New book: The Oregon Political Field Guide

OR political field guide

Today’s release day for our newest book: The Oregon Political Field Guide.

We have a lot more information about it on a separate page. But a here’s a little more.

First, you can order it through Paypal via this button here.





Second, it’s one of a series. The Idaho counterpart (the Idaho Political Field Guide) will be coming shortly. The Washington book is under construction and will be released a little later.

Third: What is the Field Guide? And why do we call it that?

These books are relatives of the Idaho Political Almanac series Ridenbaugh Press published in the 90s (about, obviously, Idaho). They cover some of the same territory, but not exactly the same. The Political Almanacs contained more background about office holders and sometimes candidates, and their stands on issues, performance in office, and so on. The Field Guides are a little different: They’re about campaigns and elections, with heavy focus on the voters – how the voters voted. This edition of the book (there may be more to come, later on) covers in some detail the last decade of elections. That allows you to see how various districts, counties and other areas elected people over time; how the percentages rose and fell, how the numbers of raw votes changed. It’s intended to be a useful tool for political analysis down to a fine level.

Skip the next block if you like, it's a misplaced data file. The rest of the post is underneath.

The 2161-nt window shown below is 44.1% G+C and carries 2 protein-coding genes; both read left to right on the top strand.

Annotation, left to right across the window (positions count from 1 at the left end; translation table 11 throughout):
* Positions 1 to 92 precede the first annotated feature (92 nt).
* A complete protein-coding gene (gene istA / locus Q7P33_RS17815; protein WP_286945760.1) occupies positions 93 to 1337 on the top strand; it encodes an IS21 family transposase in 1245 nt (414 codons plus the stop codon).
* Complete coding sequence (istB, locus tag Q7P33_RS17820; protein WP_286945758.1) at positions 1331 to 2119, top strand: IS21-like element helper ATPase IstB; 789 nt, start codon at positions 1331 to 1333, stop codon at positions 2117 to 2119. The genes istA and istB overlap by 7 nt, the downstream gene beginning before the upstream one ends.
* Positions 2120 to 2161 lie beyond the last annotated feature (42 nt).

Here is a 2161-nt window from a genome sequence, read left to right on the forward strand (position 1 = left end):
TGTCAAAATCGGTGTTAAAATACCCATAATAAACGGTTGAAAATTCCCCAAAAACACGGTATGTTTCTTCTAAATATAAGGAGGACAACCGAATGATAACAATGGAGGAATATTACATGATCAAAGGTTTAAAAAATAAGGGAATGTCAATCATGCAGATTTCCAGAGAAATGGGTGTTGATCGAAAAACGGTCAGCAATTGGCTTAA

If politics in Oregon is your thing, then the Field Guide needs to be at hand.

A quick word about the Oregon Blue Book, and how this relates to that.

We’re enthusiastic fans of the Blue Book, a terrific and gorgeously general reference about Oregon, now celebrating its centennial. (A collection of 17 of the most recent sits prominently near where this is written.) It includes some information about elections, but not in great detail. And as a state publication, it probably shouldn’t include a lot more than it currently does. The Field Guide is designed to fill the gap: To present elections and other information in a way that’s non-partisan but also explanatory and analytical in a way that might be problematic for a state-backed book.

You can find out more at the book’s main web page; a clutch of sample pages also is available. And stop by (and “like,” if you would) the Oregon Political Field Guide page at Facebook.

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